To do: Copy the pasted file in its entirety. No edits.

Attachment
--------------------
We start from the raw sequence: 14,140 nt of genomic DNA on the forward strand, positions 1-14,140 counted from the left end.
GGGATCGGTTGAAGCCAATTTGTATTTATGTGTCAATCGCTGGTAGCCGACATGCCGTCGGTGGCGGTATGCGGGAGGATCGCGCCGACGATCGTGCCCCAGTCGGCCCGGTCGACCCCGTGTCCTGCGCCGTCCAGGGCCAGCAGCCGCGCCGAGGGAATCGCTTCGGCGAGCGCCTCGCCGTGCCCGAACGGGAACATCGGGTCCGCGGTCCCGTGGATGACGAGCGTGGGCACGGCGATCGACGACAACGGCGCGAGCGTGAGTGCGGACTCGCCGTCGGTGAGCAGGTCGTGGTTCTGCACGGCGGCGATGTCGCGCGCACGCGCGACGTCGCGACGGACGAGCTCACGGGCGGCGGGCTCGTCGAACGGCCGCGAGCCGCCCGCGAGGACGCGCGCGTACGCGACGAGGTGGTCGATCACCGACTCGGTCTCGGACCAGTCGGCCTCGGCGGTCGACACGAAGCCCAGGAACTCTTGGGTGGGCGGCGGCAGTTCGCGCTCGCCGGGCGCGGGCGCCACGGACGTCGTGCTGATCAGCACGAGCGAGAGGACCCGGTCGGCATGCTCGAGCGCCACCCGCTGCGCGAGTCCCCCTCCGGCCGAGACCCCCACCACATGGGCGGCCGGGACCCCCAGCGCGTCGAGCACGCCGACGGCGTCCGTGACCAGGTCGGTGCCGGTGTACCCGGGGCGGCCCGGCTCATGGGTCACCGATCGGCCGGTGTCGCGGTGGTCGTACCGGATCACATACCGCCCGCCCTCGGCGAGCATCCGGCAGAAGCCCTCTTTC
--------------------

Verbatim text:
We start from the raw sequence: 14,140 nt of genomic DNA on the forward strand, positions 1-14,140 counted from the left end.
GGGATCGGTTGAAGCCAATTTGTATTTATGTGTCAATCGCTGGTAGCCGACATGCCGTCGGTGGCGGTATGCGGGAGGATCGCGCCGACGATCGTGCCCCAGTCGGCCCGGTCGACCCCGTGTCCTGCGCCGTCCAGGGCCAGCAGCCGCGCCGAGGGAATCGCTTCGGCGAGCGCCTCGCCGTGCCCGAACGGGAACATCGGGTCCGCGGTCCCGTGGATGACGAGCGTGGGCACGGCGATCGACGACAACGGCGCGAGCGTGAGTGCGGACTCGCCGTCGGTGAGCAGGTCGTGGTTCTGCACGGCGGCGATGTCGCGCGCACGCGCGACGTCGCGACGGACGAGCTCACGGGCGGCGGGCTCGTCGAACGGCCGCGAGCCGCCCGCGAGGACGCGCGCGTACGCGACGAGGTGGTCGATCACCGACTCGGTCTCGGACCAGTCGGCCTCGGCGGTCGACACGAAGCCCAGGAACTCTTGGGTGGGCGGCGGCAGTTCGCGCTCGCCGGGCGCGGGCGCCACGGACGTCGTGCTGATCAGCACGAGCGAGAGGACCCGGTCGGCATGCTCGAGCGCCACCCGCTGCGCGAGTCCCCCTCCGGCCGAGACCCCCACCACATGGGCGGCCGGGACCCCCAGCGCGTCGAGCACGCCGACGGCGTCCGTGACCAGGTCGGTGCCGGTGTACCCGGGGCGGCCCGGCTCATGGGTCACCGATCGGCCGGTGTCGCGGTGGTCGTACCGGATCACATACCGCCCGCCCTCGGCGAGCATCCGGCAGAAGCCCTCTTTC